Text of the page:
Moussaif N.,Technological Institute of Aragon ITA | Crespo C.,Technological Institute of Aragon ITA | Meier J.G.,Technological Institute of Aragon ITA | Jimenez M.A.,Technological Institute of Aragon ITA
Polymer (United Kingdom) | Year: 2012

Biodegradable nanocomposites based on poly(ε-caprolactone) (PCL) reinforced by mesoporous silicate (MCM) were prepared by a melt-extrusion process using a second nanoclay, i.e. modified organophilic silicate layers as compatibilizer. The compatibilizing role of the nanoclay was studied with respect to the morphological, melt-rheological and dynamic mechanical properties of these nanocomposites. Transmission electron microscopy showed that a homogeneous dispersion of MCM had been achieved with addition of the nanoclay (0.5 wt.%) to the PCL/MCM composite. Oscillatory frequency sweep measurements showed that addition of about 3.0 wt.% MCM, in the presence of silicate layers (0.5 wt.%), led to a solid-like response where a percolated network structure is formed. As a result, the Elastic modulus (E), in the rubbery plateau, increased significantly with the filler contents at all temperatures studied, having, at a loading level of only 4 wt.%, values approximately 50% higher than the neat PCL. This reinforcement is probably due to a synergistic effect that arises from the combination of the modified layered clays and the mesoporous silicate particles. In comparison, in the absence of silicate layers, the mesoporous silicate aggregates inside the PCL matrix, and the reinforcement was negligible. © 2012 Published by Elsevier Ltd.


PubMed | Technological Institute of Aragon ITA
Type: Journal Article | Journal: Nanotechnology | Year: 2012

Ultra-small magnetic nanoparticles consisting of NiCo and FeNi alloys enclosed within graphitic shells (NiCo/G and FeNi/G) have been synthesized. The particles, which retained the face centered cubic (fcc) symmetry of the original bulk metals, together with the graphitic coating were characterized by means of aberration corrected scanning transmission electron microscopy (STEM), obtaining mean particle sizes of 2.6nm and 6.2nm for NiCo/G and FeNi/G, respectively. Due to the enhancement of the thermal stability by the graphite shell, the graphite coated FeNi and NiCo were stable under oxygen atmosphere up to 170C. The effectiveness of the graphite shell was confirmed when unprotected bimetallic FeNi and NiCo were prepared and chemical characterization revealed that more than 60at.% of the samples was oxygen due to the massive oxidation of the bimetallic nanoparticles.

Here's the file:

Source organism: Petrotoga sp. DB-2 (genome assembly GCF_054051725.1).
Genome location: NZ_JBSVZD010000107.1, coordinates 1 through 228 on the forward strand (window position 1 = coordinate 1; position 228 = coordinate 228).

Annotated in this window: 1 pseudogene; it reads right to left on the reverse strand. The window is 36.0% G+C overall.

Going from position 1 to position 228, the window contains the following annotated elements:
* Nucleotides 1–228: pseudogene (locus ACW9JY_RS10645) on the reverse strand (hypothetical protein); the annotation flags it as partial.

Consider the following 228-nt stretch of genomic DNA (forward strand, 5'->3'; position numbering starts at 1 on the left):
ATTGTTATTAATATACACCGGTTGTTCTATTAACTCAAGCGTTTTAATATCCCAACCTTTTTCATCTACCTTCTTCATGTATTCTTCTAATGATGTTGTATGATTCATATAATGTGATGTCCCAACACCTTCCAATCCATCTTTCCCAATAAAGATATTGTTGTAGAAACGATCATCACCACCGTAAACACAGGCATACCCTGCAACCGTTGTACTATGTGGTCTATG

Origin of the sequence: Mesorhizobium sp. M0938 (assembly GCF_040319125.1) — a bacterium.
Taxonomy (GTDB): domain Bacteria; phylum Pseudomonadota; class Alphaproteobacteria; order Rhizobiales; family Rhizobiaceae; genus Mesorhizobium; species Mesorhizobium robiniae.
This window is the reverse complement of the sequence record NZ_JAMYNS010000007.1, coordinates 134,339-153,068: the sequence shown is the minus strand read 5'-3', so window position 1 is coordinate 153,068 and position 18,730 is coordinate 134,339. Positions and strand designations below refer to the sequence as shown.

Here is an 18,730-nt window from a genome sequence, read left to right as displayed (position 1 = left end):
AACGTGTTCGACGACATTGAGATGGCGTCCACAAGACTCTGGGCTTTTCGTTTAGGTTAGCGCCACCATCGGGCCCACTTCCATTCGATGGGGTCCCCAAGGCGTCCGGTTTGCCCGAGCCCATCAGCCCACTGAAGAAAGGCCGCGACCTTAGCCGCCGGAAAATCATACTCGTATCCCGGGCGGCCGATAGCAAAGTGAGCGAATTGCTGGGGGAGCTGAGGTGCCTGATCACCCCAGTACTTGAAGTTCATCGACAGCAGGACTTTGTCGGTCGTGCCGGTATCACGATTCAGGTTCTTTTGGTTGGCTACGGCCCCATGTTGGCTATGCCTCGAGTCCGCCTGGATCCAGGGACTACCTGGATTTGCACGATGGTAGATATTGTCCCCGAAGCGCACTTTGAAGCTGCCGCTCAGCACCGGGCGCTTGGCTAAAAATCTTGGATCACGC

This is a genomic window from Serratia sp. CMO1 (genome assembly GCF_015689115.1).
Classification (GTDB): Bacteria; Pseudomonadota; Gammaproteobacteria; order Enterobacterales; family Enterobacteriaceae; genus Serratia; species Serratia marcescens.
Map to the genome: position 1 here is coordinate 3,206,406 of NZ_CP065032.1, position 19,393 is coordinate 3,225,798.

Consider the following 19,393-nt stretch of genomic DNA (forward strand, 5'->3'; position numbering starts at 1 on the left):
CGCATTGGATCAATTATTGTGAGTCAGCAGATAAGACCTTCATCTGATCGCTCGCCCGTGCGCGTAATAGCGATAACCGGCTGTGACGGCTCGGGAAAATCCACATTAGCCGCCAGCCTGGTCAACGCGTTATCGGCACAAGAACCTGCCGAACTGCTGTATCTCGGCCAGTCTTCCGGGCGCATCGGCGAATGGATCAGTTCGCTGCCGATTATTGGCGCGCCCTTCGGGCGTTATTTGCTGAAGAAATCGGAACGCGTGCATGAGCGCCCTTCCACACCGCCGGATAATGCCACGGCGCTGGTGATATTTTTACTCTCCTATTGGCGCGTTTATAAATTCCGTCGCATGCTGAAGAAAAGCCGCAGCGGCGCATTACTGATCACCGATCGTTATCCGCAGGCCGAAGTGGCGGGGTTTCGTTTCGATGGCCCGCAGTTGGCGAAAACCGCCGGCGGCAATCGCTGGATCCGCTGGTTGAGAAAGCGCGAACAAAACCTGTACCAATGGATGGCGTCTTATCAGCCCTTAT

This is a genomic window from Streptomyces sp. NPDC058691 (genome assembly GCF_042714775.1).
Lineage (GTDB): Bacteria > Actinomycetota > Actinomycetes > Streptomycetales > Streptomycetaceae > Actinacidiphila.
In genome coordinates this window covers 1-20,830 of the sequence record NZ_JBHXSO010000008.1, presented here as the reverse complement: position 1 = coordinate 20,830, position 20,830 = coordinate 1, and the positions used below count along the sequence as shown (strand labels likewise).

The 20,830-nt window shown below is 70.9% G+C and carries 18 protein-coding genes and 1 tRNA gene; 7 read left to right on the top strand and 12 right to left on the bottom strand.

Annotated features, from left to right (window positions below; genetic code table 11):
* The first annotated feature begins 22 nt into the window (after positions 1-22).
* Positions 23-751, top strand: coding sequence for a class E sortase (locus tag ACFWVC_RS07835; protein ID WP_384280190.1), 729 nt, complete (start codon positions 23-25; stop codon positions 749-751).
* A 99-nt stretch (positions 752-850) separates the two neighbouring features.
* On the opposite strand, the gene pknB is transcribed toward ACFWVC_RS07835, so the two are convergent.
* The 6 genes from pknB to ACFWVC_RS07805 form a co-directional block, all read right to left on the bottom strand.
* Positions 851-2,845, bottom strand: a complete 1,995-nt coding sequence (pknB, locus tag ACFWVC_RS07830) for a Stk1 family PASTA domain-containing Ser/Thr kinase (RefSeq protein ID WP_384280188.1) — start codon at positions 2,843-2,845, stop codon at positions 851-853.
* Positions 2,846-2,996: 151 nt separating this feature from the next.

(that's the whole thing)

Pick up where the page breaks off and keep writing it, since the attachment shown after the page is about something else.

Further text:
PubMed | Technological Institute of Aragon ITA
Type: Journal Article | Journal: Nanotechnology | Year: 2013

FeCo-alloy graphite-coated nanoparticles with mean particle diameter under 8 nm have been synthesized following a CVD carbon-deficient method. The superior magnetic properties of FeCo-alloy nanoparticles makes them good candidates to be used as magnetic filler in magneto-polymer composites. Thanks to the protective effect of the graphite shell, FeCo nanoparticles are stable under oxygen atmosphere up to 200 C. The as-prepared nanoparticles presented a highly long range chemically ordered core being ferromagnetic at room temperature with a saturation magnetization at room temperature close to the bulk value. After annealing at 750 K the saturation magnetization and the coercive field increase. To investigate the processes involved in the thermal treatment, the temperature dependence of the magnetization and the particle composition, size and structure have been characterized before and after annealing. Besides powder x-ray diffraction (XRD) and x-ray photoelectron spectroscopy (XPS), a detailed study by means of advanced transmission electron microscopy (TEM) techniques has been carried out. In particular, aberration corrected scanning transmission electron microscopy (STEM), has shown that nanoparticles became faceted after the thermal treatment, as a mechanism to reach the thermodynamic equilibrium within the metastable phase. This outstanding feature, not previously reported, leads to an increase of the shape anisotropy, which in turn might be the origin of the observed increase of the coercive field after annealing.